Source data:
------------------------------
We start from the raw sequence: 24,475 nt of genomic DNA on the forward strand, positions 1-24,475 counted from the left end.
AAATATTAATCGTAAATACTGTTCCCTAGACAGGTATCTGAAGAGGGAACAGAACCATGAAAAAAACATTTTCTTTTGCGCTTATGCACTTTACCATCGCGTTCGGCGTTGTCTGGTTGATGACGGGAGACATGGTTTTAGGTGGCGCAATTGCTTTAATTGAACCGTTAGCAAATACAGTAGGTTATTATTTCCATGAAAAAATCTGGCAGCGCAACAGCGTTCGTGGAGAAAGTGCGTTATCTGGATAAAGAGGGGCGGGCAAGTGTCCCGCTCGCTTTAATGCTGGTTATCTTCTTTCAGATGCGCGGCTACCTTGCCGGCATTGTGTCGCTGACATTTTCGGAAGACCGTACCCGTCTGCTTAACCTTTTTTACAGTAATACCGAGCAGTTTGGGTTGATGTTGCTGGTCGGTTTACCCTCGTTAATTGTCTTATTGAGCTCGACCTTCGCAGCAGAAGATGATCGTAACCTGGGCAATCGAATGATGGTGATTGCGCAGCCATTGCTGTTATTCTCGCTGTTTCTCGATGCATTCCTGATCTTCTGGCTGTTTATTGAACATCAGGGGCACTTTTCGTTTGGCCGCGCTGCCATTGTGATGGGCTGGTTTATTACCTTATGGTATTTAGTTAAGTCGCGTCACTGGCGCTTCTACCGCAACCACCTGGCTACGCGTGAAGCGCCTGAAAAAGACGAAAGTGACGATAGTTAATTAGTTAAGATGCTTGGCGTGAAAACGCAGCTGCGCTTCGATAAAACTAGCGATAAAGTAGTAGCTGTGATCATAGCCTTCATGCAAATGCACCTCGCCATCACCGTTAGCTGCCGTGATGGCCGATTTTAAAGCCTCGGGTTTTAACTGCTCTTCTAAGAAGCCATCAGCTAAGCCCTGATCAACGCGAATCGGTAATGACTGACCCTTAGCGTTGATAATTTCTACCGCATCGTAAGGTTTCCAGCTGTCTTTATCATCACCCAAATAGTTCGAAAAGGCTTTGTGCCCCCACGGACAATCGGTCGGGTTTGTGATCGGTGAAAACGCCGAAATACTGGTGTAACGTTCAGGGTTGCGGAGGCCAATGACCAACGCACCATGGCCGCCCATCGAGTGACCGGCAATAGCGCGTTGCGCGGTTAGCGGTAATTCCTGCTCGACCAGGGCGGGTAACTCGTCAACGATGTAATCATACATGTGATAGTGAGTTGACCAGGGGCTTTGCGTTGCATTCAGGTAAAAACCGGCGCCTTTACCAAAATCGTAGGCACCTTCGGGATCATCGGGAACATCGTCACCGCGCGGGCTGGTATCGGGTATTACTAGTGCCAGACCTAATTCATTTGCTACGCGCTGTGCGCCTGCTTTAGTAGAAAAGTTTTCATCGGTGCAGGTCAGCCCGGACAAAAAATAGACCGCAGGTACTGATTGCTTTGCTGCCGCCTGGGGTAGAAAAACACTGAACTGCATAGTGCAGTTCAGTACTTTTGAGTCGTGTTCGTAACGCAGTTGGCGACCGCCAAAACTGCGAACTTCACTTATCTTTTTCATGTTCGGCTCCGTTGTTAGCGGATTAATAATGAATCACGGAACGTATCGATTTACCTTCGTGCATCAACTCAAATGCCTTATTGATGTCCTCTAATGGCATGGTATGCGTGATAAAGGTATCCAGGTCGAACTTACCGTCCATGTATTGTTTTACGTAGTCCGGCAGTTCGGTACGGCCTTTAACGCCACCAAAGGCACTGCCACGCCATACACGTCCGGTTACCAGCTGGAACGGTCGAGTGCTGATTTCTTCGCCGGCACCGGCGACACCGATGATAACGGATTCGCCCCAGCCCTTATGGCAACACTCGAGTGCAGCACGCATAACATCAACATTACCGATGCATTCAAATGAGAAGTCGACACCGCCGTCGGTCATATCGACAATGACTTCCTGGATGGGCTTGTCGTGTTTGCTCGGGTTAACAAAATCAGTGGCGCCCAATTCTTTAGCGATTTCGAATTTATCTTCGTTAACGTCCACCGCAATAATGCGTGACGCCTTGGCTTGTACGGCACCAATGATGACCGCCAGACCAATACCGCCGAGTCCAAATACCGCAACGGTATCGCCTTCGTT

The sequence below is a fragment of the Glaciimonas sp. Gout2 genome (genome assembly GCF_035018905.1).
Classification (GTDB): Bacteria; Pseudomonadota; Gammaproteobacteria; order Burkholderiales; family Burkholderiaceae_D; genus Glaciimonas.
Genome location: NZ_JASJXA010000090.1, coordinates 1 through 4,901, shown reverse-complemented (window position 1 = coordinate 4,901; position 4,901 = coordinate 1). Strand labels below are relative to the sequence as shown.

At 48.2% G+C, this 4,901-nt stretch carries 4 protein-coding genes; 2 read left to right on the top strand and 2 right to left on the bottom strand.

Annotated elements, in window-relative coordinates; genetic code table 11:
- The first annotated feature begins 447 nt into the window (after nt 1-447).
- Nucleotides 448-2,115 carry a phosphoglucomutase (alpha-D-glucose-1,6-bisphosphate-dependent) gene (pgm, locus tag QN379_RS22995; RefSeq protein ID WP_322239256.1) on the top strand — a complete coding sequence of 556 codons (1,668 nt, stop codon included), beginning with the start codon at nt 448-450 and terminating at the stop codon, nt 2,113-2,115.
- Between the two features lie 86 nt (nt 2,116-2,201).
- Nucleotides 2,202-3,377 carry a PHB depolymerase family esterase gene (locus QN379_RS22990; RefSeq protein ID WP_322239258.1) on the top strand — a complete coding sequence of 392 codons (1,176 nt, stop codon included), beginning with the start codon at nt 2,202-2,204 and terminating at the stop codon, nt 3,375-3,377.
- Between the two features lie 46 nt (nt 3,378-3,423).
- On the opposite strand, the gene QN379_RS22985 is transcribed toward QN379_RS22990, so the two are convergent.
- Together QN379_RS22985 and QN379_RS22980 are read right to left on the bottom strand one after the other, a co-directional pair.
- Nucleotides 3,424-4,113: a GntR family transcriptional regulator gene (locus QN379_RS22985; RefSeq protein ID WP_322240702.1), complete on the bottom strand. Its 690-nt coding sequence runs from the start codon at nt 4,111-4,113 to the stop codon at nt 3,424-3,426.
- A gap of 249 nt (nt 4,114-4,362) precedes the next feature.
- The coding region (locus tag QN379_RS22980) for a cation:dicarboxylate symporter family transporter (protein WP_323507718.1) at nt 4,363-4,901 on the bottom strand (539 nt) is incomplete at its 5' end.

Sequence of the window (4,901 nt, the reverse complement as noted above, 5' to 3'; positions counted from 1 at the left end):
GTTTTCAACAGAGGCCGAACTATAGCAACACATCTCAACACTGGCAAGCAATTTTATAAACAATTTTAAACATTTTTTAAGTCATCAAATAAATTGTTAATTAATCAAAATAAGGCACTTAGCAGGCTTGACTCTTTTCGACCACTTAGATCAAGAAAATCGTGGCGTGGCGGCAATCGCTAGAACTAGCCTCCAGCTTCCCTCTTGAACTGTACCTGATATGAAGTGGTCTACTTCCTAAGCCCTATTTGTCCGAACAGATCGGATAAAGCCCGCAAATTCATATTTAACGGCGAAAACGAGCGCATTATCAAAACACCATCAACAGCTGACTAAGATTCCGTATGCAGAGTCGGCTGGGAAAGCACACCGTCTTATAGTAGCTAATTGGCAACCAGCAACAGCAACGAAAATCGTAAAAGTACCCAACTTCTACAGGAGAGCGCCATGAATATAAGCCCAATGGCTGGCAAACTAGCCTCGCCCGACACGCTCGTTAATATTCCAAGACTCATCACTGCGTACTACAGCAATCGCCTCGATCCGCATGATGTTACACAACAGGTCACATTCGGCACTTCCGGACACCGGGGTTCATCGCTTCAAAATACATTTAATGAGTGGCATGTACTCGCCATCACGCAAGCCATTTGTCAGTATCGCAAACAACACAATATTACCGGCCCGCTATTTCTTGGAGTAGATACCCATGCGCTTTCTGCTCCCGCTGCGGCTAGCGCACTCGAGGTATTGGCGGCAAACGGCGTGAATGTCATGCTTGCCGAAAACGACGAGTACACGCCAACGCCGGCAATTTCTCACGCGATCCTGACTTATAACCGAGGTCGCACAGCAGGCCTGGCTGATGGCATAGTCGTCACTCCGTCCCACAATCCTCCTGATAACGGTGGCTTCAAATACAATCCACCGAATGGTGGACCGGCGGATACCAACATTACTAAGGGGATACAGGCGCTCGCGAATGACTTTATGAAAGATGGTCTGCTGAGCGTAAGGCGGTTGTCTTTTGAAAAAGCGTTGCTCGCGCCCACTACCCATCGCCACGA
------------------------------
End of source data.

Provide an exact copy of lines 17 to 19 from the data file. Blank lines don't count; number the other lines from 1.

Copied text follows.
- The coding region (locus tag QN379_RS22980) for a cation:dicarboxylate symporter family transporter (protein WP_323507718.1) at nt 4,363-4,901 on the bottom strand (539 nt) is incomplete at its 5' end.

Sequence of the window (4,901 nt, the reverse complement as noted above, 5' to 3'; positions counted from 1 at the left end):
GTTTTCAACAGAGGCCGAACTATAGCAACACATCTCAACACTGGCAAGCAATTTTATAAACAATTTTAAACATTTTTTAAGTCATCAAATAAATTGTTAATTAATCAAAATAAGGCACTTAGCAGGCTTGACTCTTTTCGACCACTTAGATCAAGAAAATCGTGGCGTGGCGGCAATCGCTAGAACTAGCCTCCAGCTTCCCTCTTGAACTGTACCTGATATGAAGTGGTCTACTTCCTAAGCCCTATTTGTCCGAACAGATCGGATAAAGCCCGCAAATTCATATTTAACGGCGAAAACGAGCGCATTATCAAAACACCATCAACAGCTGACTAAGATTCCGTATGCAGAGTCGGCTGGGAAAGCACACCGTCTTATAGTAGCTAATTGGCAACCAGCAACAGCAACGAAAATCGTAAAAGTACCCAACTTCTACAGGAGAGCGCCATGAATATAAGCCCAATGGCTGGCAAACTAGCCTCGCCCGACACGCTCGTTAATATTCCAAGACTCATCACTGCGTACTACAGCAATCGCCTCGATCCGCATGATGTTACACAACAGGTCACATTCGGCACTTCCGGACACCGGGGTTCATCGCTTCAAAATACATTTAATGAGTGGCATGTACTCGCCATCACGCAAGCCATTTGTCAGTATCGCAAACAACACAATATTACCGGCCCGCTATTTCTTGGAGTAGATACCCATGCGCTTTCTGCTCCCGCTGCGGCTAGCGCACTCGAGGTATTGGCGGCAAACGGCGTGAATGTCATGCTTGCCGAAAACGACGAGTACACGCCAACGCCGGCAATTTCTCACGCGATCCTGACTTATAACCGAGGTCGCACAGCAGGCCTGGCTGATGGCATAGTCGTCACTCCGTCCCACAATCCTCCTGATAACGGTGGCTTCAAATACAATCCACCGAATGGTGGACCGGCGGATACCAACATTACTAAGGGGATACAGGCGCTCGCGAATGACTTTATGAAAGATGGTCTGCTGAGCGTAAGGCGGTTGTCTTTTGAAAAAGCGTTGCTCGCGCCCACTACCCATCGCCACGA